In November 2003, Ministers from Azerbaijan, Iran, Kazakhstan, the Russian Federation, and Turkmenistan met in Tehran to adopt and sign the Framework Convention for the Protection of the Marine Environment of the Caspian Sea.           

This is a truly groundbreaking agreement – the first legally binding treaty on any subject to be adopted by the five neighbours (until 1991 only two countries – Iran and the Soviet Union – shared the Caspian). The Caspian is the largest body of freshwater in the world and rich in resources, ranging from some of the largest oil reserves ever discovered to some of the most luxurious caviar.  

Complicating the picture, the Caspian’s legal status is uncertain: negotiations have not yet resulted in an overall agreement on the partition of the sea and its resources. In addition, there is no global MEA on fresh water on which to model the Caspian Convention (the difficulties inherent in developing such a global convention also explain why international waters is the only Global Environment Facility (GEF) focal area that is not based on an MEA). 

The Caspian Sea is under severe stress from industrial pollution, toxic and radioactive wastes, agricultural run-off, sewage, and leaks from oil extraction and refining. Other threats include uncontrolled fishing of caviar-producing sturgeon, the over-exploitation of other marine resources, and the destruction of the region’s biological diversity, which includes some 400 species unique to the Caspian.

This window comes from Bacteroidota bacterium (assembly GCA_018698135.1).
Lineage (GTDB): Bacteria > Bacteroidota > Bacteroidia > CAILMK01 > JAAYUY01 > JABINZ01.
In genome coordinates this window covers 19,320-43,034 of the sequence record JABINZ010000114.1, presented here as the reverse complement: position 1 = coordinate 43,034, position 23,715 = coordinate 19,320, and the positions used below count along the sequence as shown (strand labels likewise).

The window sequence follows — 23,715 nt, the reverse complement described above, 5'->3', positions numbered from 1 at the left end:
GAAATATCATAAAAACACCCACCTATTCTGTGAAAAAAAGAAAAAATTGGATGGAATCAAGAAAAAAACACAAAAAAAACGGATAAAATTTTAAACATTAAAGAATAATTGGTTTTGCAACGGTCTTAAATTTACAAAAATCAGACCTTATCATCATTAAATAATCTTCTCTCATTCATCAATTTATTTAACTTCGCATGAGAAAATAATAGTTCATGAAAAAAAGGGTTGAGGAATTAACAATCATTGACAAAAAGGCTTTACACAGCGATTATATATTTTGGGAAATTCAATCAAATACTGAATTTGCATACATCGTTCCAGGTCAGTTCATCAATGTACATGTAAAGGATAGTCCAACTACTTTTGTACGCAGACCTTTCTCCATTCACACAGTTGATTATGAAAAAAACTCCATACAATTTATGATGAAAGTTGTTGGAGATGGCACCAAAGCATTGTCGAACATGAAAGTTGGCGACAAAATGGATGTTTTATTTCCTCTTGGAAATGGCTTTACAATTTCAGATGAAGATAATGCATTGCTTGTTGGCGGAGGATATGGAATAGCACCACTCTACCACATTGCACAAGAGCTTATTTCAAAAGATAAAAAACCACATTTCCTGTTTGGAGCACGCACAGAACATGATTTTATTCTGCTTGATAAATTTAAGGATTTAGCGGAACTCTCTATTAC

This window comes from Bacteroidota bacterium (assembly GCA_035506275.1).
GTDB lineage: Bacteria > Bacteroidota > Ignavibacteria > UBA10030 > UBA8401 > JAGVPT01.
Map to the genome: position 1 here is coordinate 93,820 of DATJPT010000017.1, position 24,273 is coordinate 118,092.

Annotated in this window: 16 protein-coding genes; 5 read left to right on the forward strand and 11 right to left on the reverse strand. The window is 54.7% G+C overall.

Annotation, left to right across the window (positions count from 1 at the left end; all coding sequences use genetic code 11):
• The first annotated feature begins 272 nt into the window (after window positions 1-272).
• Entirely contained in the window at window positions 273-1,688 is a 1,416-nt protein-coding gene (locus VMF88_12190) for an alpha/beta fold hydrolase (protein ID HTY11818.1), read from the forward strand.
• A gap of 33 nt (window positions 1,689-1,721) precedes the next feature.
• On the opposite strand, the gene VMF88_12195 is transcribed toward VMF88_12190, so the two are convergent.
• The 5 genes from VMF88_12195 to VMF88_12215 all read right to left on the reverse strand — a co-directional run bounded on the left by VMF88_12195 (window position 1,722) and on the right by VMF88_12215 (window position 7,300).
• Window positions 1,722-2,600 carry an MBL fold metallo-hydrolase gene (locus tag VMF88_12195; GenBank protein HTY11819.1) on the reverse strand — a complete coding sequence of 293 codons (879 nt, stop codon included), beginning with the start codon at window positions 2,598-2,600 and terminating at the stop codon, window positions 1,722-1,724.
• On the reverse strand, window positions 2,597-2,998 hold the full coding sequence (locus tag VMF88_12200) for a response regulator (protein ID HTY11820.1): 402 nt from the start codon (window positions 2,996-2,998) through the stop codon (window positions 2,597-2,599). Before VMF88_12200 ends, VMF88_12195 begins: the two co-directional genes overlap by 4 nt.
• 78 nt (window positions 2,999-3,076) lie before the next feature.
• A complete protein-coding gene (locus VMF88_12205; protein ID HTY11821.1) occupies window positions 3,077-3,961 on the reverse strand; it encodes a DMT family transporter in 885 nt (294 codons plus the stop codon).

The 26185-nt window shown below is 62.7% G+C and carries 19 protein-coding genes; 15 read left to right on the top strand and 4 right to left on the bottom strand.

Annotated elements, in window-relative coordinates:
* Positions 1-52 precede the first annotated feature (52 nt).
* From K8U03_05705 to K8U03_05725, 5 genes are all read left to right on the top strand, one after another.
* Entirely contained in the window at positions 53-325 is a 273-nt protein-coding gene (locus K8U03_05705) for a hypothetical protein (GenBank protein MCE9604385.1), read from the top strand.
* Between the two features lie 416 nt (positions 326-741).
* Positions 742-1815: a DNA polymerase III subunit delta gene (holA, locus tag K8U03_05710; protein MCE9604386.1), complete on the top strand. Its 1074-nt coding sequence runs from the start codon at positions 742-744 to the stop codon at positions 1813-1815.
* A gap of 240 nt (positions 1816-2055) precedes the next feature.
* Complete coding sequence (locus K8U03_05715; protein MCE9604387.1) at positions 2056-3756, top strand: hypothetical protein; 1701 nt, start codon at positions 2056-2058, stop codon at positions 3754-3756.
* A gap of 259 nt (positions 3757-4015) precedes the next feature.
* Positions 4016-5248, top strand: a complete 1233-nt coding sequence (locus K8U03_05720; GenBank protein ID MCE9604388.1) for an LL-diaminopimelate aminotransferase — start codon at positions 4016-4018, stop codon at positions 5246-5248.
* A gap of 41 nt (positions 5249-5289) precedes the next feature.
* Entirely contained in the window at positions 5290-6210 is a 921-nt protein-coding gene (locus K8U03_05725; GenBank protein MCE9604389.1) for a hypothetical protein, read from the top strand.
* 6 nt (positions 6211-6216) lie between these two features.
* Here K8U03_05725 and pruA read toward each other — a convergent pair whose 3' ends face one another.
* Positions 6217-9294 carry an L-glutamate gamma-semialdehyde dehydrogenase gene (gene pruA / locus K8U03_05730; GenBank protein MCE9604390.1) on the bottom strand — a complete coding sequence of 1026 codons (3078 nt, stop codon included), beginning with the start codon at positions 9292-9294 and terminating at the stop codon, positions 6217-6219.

The Convention focuses on ensuring the preservation of the marine environment, including the sustainable use of the Caspian Sea’s valuable living resources. Specific issues include pollution from land-based sources, seabed activities, vessels, dumping, invasive alien species, environmental emergencies, marine living resources, sea-level fluctuation, environmental impact assessments, monitoring, research and development, and the exchange of information. 

The Convention has so far been ratified by four of the five participating countries. It is expected that the fifth country, Azerbaijan, will ratify soon and that the first meeting of the Conference of the Parties can take place in the first half of 2007. 

The Balkans 

The next regional MEA that may emerge in Europe would address the shared mountain environment of the Balkans. A number of policymakers in the sub-region have expressed their interest to UNEP in exploring an MEA that would promote sustainable development and environment cooperation – while at the same time helping to stabilize and deepen recent peace agreements. 

Key environmental issues in the Balkans include river basins, the potential for a network of protected areas, cleanups of pollution “hot spots”, developing environment-friendly tourism facilities, and more generally the struggle to alleviate poverty and promote sustainable development. If all goes well, exploratory talks could start as early as this year. 

For more information, see http://www.carpathianconvention.org and http://www.caspianenvironment.org